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Maulana Dotch takes over as GM at Herman Park Golf Course, becoming first Black woman, PGA member to hold position

She's a member of two golf hall of fames and now she's walking down a path that no woman has walked before.

HOUSTON — She's blazing a trail in a golf cart. At one time, though, Maulana Dotch didn’t even know which paths were available to her.

"So when I got into the golf industry, I wasn't really sure exactly what I could do, you know, what the possibilities were," she said.

Now, she's at Houston's Hermann Park Golf Course, built in 1922, as its General Manager. The Professional Golfers' Association of America (PGA) announced that she's the first and only Black woman and PGA member to hold that position in the country.

"I'm a little bit used to it because there are not many Black women in golf," Dotch said.

When she was in high school and playing junior golf?

"It was just me," she said.

Even on her college team, surprisingly, at Florida's Bethune-Cookman University, a historically Black university, she was the only Black woman on the team.

Dotch is also a member of the Texas Black Sports Hall of Fame and Bethune-Cookman's Athletics Hall of Fame.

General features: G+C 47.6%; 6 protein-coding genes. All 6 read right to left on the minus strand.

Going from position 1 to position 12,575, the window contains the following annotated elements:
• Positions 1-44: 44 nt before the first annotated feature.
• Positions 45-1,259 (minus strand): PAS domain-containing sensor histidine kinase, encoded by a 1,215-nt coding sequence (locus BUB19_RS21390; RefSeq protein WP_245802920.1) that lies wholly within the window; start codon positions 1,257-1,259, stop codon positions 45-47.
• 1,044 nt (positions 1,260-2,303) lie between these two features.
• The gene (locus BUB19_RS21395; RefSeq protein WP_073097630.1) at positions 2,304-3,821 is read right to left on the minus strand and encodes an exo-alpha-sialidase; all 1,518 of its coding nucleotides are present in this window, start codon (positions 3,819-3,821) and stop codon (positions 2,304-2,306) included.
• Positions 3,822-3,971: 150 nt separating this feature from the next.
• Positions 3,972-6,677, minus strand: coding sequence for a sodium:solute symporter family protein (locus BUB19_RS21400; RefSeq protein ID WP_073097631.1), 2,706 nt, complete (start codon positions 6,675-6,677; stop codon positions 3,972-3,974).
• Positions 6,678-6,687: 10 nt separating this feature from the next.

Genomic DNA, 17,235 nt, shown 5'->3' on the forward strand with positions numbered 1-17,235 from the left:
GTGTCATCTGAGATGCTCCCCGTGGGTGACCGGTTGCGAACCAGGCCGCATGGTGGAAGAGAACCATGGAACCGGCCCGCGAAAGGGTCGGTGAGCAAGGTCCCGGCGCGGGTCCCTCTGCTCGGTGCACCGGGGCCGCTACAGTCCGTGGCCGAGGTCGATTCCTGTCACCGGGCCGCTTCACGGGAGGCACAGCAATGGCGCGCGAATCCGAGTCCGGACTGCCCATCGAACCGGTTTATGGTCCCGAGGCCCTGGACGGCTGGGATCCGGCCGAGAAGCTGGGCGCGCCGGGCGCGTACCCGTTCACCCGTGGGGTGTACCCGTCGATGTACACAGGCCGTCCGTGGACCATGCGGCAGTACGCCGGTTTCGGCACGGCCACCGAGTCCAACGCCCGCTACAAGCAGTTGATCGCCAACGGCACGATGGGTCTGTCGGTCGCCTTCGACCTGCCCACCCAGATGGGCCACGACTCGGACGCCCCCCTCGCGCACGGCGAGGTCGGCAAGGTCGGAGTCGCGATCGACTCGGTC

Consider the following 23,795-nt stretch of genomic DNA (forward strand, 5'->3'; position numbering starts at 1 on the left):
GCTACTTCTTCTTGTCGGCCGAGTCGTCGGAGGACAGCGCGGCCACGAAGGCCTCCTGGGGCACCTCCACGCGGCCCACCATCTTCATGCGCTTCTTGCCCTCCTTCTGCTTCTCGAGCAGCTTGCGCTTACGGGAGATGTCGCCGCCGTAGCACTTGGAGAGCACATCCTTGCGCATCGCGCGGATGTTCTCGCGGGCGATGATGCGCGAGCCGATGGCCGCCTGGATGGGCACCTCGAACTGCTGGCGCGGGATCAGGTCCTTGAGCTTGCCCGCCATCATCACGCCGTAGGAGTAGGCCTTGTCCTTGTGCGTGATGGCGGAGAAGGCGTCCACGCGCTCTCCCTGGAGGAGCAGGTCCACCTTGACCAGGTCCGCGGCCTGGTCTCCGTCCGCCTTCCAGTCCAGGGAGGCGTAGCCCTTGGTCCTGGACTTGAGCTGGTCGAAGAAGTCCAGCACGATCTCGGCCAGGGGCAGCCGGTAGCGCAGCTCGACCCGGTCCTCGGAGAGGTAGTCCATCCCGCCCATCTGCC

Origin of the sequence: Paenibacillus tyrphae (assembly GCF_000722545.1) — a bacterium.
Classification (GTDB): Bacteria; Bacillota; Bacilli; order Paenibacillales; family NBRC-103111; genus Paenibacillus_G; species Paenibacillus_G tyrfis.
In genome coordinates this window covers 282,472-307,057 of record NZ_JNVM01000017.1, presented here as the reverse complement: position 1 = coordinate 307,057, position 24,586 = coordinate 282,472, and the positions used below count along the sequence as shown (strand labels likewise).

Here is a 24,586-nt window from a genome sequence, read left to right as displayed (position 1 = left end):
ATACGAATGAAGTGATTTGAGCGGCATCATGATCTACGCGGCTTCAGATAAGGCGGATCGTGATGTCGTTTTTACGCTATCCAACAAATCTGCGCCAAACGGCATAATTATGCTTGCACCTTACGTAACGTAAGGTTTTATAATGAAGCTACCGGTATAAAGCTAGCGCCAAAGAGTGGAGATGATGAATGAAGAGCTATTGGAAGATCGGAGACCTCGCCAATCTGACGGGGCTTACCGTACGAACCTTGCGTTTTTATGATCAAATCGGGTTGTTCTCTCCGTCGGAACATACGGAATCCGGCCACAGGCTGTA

So, in her new role, what does a general manager do? It's more, like, what doesn't she do? Supervise staff, tournaments, events, merchandise - all of it.

"I know how Hermann Park is on the map, but I want to step it up, you know," Dotch said.

She's from Irving and her new position is a step up from her last job where she was the head teaching pro at Cedar Crest in Dallas. She worked there for more than a decade.

"What I've tried to share with her is, is that you know, 'You've earned this,'" said Ira Molayo, the general manager at Cedar Crest. "I knew it was the next sensible step for her. And it was something that she always desired; we always talked about, as well. So, the job wouldn't be too big for her with her pedigree."

What comes next? Dotch knows to not put the cart before the course. But part of her plan is just to be seen.

"That's my goal here is to definitely get involved and become a mentor to some of the girls," Dotch said. "Just so they can see ... come to the golf course, see what I'm doing, you know, that you can do this job. This is nothing that's out of your range."

And now that Dotch is in the driver’s seat, she hopes to leave a trail wide enough for everyone.

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